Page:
Nilüfer Yanya’s Backed Up Balance

Reading Nilüfer’s Loud & Quiet cover feature, it was hard to imagine what her music would sound like. She’s supported Interpol, sports riffs that wouldn’t sound out of place in a Hard-fi record, but also has a ‘signature crisp jazzy guitar sound’. How do you make room for jazzy crispness at the NME/Radio 1 stage? And then there’s the conceptual debut album whose tracks each convey different subjective representations of reality, different responses to the same personal problems, whose creation involved weeks of songwriting games (‘today we’re going to pick names out of a hat and try and write a song in another style’), how could such a record make people dance? Artists who balance functionality and concept aren’t unheard of, neither artists who blend and refresh genres, but doing them both so early in your career without reducing your sound to a venn diagram, that’s special.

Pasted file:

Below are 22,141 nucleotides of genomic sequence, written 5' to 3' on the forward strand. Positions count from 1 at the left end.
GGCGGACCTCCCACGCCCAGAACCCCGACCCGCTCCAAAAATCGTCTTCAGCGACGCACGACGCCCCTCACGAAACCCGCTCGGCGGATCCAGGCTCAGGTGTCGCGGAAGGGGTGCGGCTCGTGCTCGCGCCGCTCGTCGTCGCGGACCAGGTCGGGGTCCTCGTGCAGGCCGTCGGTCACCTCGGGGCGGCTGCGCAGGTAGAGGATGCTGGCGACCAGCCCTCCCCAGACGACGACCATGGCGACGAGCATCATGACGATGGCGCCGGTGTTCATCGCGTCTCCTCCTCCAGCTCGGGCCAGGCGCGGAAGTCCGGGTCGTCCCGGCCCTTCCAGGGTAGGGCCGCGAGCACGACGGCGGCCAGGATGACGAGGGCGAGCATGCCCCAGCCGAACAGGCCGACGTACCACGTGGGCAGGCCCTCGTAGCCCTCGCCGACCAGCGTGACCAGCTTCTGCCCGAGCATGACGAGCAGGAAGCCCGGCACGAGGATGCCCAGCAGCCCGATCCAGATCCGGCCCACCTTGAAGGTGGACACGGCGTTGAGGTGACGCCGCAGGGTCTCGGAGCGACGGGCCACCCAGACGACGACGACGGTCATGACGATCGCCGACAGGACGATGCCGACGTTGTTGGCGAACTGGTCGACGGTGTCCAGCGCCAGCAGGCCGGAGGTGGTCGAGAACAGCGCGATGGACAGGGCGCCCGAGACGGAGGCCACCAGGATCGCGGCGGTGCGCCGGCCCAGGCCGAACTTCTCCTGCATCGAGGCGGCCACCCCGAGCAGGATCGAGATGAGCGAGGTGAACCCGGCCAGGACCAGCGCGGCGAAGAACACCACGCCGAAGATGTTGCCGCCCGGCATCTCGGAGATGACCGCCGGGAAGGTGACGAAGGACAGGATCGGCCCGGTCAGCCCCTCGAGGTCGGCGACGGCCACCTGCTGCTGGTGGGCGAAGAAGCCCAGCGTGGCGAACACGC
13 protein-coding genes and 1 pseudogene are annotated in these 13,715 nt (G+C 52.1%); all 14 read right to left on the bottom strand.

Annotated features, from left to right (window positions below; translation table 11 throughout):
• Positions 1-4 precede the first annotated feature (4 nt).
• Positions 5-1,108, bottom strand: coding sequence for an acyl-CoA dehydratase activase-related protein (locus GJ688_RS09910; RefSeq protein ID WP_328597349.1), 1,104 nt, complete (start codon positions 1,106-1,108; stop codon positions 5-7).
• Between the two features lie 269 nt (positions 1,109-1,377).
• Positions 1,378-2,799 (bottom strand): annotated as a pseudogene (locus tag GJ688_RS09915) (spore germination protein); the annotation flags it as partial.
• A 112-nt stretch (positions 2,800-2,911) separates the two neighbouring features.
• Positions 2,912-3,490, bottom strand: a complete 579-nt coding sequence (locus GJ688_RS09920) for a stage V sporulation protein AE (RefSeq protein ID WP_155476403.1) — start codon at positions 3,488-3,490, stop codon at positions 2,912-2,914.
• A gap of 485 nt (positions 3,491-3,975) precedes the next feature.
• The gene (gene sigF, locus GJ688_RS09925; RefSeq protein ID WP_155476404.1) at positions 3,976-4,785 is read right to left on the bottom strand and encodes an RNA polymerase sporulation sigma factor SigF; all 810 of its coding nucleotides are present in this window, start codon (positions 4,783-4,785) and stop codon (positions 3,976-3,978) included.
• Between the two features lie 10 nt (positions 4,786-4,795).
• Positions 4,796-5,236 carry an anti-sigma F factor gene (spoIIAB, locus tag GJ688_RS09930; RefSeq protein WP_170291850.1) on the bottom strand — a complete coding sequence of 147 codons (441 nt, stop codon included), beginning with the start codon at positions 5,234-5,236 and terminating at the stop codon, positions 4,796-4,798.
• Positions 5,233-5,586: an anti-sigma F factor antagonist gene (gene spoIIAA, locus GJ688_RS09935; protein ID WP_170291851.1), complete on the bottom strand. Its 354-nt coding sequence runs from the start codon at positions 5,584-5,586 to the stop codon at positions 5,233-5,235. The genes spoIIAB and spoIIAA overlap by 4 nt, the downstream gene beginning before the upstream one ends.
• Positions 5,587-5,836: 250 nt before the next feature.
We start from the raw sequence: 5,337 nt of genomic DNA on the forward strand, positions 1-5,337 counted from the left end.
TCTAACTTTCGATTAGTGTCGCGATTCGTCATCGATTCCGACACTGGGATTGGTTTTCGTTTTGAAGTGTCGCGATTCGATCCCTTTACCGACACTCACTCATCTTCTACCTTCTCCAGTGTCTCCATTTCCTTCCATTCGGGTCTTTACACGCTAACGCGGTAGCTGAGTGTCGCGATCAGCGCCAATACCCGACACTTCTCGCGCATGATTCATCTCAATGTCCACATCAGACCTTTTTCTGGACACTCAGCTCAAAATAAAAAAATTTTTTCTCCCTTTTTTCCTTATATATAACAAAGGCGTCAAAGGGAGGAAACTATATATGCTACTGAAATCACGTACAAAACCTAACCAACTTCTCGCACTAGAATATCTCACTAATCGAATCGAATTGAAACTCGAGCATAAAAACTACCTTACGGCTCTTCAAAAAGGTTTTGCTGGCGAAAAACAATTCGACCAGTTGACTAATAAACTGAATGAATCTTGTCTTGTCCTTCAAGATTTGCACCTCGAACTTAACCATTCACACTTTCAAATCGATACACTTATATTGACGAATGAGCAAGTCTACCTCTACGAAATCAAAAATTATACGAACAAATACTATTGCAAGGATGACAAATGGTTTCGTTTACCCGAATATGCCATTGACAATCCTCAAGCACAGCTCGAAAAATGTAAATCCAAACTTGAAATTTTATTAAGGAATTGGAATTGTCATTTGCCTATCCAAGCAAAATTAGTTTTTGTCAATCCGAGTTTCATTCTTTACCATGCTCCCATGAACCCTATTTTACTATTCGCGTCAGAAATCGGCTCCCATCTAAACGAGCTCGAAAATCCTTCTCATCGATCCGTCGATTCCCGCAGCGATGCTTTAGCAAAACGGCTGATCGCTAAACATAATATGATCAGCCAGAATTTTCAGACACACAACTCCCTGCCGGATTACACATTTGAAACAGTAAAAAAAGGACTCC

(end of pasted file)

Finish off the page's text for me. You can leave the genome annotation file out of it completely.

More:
The week of the gig had been heavy for me, I quit my job and began the search for something new, or to be more precise began the search for a way to stop procrastinating, to have faith that some deeper comfort was on the horizon. I was offered the press pass the day before the gig, enjoyed the first track of hers I found online (I had never followed up that cover feature), and decided not to listen to any more to keep things fresh. The day comes, I cook a couple of big meals to last the week, message a few leads, brush up my blog, lie down for a bit of fretting, watch some Vox videos and head down to the gig.

First off I realise this isn’t in the venue I thought it was. The main room of Earth Hackney, where I’ve been in the past, is grand and ornate, with a slanted audience area. This room is flat and low-ceilinged. Pity, I was looking forward to sitting down. Ah who cares, WHAT a voice that is. The support act Westerman has just started, and is singing this gorgeous rhythmic acapella to a silent crowd. He’s so poised, standing above the crowd in front of a broad white sheet, it’s like he’s pausing to consider the people he’ll never see again as he ascends to heaven.